The word ‘attachment’ refers to any connection or bond we have with a thing or a person (Psychology Today, 2019). In the psychotherapy world, Attachment Theory proposes that there exists a great mental and physical attachment to a minimum of a main caregiver and it is imperative for his or her personal growth. Attachment theory emphasizes upon the connections and rapport among different individuals, especially in prime interpersonal relationship, comprising the ones that exists amid a parent and child and also between lovers. The term ‘attachment’ was first used by psychologist John Bowlby who studied on this subject and concluded that a child develops a strong connection with one of its caregiver, who is usually a parent, and this relationship is the crucial for the child’s personal growth in the early years (Labs.psychology.illinois.edu, 2019).
Attachment theory in psychotherapy places significance upon of “attachment” in the individual growth of a person. The theory states that the capacity of a person to make a mental and physical connection or “attachment” with a different individual provides strength, consistency and feeling of well-being which is required for risk-taking, progress and advance in the pursuit of personal achievements. The way a child is dependent upon the sole caregiver for their various needs, an adult is also looking for support and partnership with another individual for unconditional backing, guidance and care (Ainsworth & Bell, 1970).
Bowlby’s studies regarding the childhood development as well as “temperament” made him conclude that it requires a strong attachment for a caregiver to be able to provide the much-needed sense of security as well as foundation (Bowlby, 1958). When such a relationship doesn’t exist, Bowlby felt that much of the developmental energy is then wasted searching for stability and security. Generally, those that have no such attachments tend to be fearful and less-willing to explore or learn from the newer experiences. In stark contrast, a child having strong attachment to a parent is assured that he / she has the unflinching support and therefore tends to be far more adventurous as well as eager for newer experiences, which are essential for the overall learning and development.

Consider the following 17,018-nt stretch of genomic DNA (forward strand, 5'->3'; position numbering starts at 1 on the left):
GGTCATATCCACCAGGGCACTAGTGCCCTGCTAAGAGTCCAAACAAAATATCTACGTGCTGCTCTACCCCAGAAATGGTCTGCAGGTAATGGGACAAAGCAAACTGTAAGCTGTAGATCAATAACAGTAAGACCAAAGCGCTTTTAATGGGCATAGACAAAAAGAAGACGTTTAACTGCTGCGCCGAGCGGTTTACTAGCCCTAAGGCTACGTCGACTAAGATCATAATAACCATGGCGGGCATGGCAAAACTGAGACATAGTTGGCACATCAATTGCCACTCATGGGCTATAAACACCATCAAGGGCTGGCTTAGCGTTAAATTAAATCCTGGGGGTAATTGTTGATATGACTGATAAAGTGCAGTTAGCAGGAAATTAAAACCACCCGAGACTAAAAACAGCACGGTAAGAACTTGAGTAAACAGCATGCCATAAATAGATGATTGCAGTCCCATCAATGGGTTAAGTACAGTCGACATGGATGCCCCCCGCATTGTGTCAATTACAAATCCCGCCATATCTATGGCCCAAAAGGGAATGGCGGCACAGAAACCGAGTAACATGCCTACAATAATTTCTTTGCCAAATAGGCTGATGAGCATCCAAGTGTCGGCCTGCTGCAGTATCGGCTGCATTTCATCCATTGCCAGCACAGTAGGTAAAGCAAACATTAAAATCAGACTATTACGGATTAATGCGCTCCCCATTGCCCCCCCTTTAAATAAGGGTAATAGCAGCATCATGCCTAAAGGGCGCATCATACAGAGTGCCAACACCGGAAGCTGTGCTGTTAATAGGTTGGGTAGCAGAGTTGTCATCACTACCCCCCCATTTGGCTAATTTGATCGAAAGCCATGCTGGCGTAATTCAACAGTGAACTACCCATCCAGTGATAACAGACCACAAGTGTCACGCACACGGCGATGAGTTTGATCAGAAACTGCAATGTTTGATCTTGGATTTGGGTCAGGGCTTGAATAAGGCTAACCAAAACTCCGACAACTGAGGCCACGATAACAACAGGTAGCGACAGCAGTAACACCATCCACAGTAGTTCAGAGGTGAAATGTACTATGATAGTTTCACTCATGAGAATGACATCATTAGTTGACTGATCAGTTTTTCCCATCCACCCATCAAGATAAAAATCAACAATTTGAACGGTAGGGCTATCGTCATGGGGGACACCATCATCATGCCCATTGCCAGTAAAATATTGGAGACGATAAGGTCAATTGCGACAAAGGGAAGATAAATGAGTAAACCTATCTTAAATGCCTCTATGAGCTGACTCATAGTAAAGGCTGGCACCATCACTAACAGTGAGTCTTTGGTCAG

The principal limitation of the attachment theory is that the studies have been done only on young children (Prior & Glaser, 2006). Although studies on children are usually helpful in developmental psychology, but this field is idyllically supposed to deal with the all the stages of development of the human organism, and includes the adult stage also. During the 1980s, Phillip Shaver and Cindy Hazan garnered a great deal of attention owing to their views on the attachment theory dealing with adult relationships (Hazan and Shaver, 1990). While doing their studies, they considered a number of couples, examined the nature of their attachment, and observed how the couples reacted to the various stresses and stimuli. Even In case of adults, it appeared that a strong attachment was of significant importance. It was observed that wherever the couples had weak attachments, there was lack of intimacy as well as feeling of inadequateness between them. Wherever attachments were very strong, co-dependency became an issue. In such a case, relationship worked out best when both parties were able to balance both intimacy as well as independence. Similar to that of the developing children, the ideal situation lied in an attachment which provided a sense of security and thus enabled one to go all out to gain experiences in the world.
Ainsworth, M. D. S., & Bell, S. M. (1970). Attachment, exploration, and separation: Illustrated by the behavior of one-year-olds in a strange situation. Child Development, 41, 49-67.
Bowlby, J. (1958). The nature of the childs tie to his mother. International Journal of Psychoanalysis, 39, 350-371.
Hazan, C. and Shaver, P. (1990). Love and work: An attachment-theoretical perspective. Journal of Personality and Social Psychology, 59(2), pp.270-280.
Labs.psychology.illinois.edu. (2019). A Brief Overview of Adult Attachment Theory and Research | R. Chris Fraley. [online] Available at: http://labs.psychology.illinois.edu/~rcfraley/attachment.htm [Accessed 10 Feb. 2019].
Prior, V., & Glaser, D. (2006). Understanding attachment and attachment disorders: Theory, evidence and practice. Jessica Kingsley Publishers.
Psychology Today. (2019). Attachment | Psychology Today. [online] Available at: https://www.psychologytoday.com/us/basics/attachment [Accessed 10 Feb. 2019].